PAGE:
If you’d like to participate, please contact us and we’ll send you the zoom link.

Paul Miller writes the following about the pastor in the story shared at the top:
“The megachurch pastor who announced the prayer meeting as if it were a high value but didn’t show up didn’t just devalue the prayer meeting. He sent a mixed message to the congregation. His words said one thing, but his actions another. Jesus calls that hypocrisy. In the Sermon on the Mount, Jesus singles out prayer as a “hot spot” for hypocrisy (Matt 6:5-6). There is nothing worse for a Jesus community than looking Spiritual on the outside but being hollow on the inside. Hypocrisy in leaders creates cynicism in followers.”

Paul wrote an article called Who Killed the Prayer Meeting? I encourage you to read it. Whether you participate in our night of prayer or not, I challenge you to make prayer meetings a consistent part of your life, just as the early church did.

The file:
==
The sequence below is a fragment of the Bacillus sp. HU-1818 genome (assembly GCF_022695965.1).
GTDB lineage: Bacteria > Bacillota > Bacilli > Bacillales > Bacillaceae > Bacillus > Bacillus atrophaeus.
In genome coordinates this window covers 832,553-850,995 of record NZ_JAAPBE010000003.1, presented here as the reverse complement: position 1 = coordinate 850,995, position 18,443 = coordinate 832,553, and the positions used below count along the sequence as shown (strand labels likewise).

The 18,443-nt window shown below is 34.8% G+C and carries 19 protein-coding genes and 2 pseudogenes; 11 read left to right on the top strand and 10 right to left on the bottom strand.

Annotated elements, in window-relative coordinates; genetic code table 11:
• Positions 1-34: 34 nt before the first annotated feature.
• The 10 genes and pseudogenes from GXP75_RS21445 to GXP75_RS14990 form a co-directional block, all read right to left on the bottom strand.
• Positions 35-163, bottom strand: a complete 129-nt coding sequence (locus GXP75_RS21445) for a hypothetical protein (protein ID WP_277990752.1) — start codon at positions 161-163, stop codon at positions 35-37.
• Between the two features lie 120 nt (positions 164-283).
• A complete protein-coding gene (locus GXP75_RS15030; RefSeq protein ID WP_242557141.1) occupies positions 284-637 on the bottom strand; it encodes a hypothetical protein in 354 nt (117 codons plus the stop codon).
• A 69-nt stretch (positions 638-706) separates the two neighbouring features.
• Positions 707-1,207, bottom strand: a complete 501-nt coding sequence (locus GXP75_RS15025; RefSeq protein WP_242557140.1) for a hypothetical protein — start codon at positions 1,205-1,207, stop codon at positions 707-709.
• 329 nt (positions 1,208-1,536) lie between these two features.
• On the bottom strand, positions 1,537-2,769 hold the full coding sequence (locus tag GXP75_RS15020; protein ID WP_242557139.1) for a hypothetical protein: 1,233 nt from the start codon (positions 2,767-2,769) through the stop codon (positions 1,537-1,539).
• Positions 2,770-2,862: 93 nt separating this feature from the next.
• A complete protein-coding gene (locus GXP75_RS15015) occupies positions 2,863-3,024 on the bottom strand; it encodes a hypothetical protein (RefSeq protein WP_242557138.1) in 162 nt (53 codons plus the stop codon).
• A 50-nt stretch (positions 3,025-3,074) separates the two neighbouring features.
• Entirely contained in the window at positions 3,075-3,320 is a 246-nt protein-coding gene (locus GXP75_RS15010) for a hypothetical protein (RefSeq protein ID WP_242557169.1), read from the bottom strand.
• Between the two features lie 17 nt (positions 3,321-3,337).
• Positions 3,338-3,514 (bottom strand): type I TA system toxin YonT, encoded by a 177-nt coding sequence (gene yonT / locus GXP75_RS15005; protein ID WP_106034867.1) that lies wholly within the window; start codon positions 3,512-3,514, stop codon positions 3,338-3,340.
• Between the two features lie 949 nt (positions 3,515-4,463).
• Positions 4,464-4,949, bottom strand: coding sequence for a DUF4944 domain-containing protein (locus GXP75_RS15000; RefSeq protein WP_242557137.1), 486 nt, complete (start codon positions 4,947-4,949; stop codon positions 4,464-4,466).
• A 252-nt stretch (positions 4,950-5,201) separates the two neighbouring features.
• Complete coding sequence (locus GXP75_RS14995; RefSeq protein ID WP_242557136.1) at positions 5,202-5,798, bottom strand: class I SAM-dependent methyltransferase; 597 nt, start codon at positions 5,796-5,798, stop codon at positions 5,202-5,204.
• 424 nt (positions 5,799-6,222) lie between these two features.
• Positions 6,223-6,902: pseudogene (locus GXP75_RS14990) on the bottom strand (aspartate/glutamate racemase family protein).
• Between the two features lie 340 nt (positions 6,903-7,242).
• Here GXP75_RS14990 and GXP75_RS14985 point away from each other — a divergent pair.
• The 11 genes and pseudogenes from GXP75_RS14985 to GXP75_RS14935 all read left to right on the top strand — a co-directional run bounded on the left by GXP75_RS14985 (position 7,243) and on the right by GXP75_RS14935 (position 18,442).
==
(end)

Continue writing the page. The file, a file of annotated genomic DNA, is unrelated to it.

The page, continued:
“And now, Lord, look upon their threats and grant to your servants to continue to speak your word with all boldness, while you stretch out your hand to heal, and signs and wonders are performed through the name of your holy servant Jesus.” And when they had prayed, the place in which they were gathered together was shaken, and they were all filled with the Holy Spirit and continued to speak the word of God with boldness.”
Acts 4:29-31

“So Peter was kept in prison, but the church was fervently praying to God for him. On the night before Herod was to bring him to trial, Peter was sleeping between two soldiers, bound with two chains, with sentries standing guard at the entrance to the prison. Suddenly an angel of the Lord appeared and a light shone in the cell. He tapped Peter on the side and woke him up, saying, “Get up quickly.” And the chains fell off his wrists”
Acts 12:5-7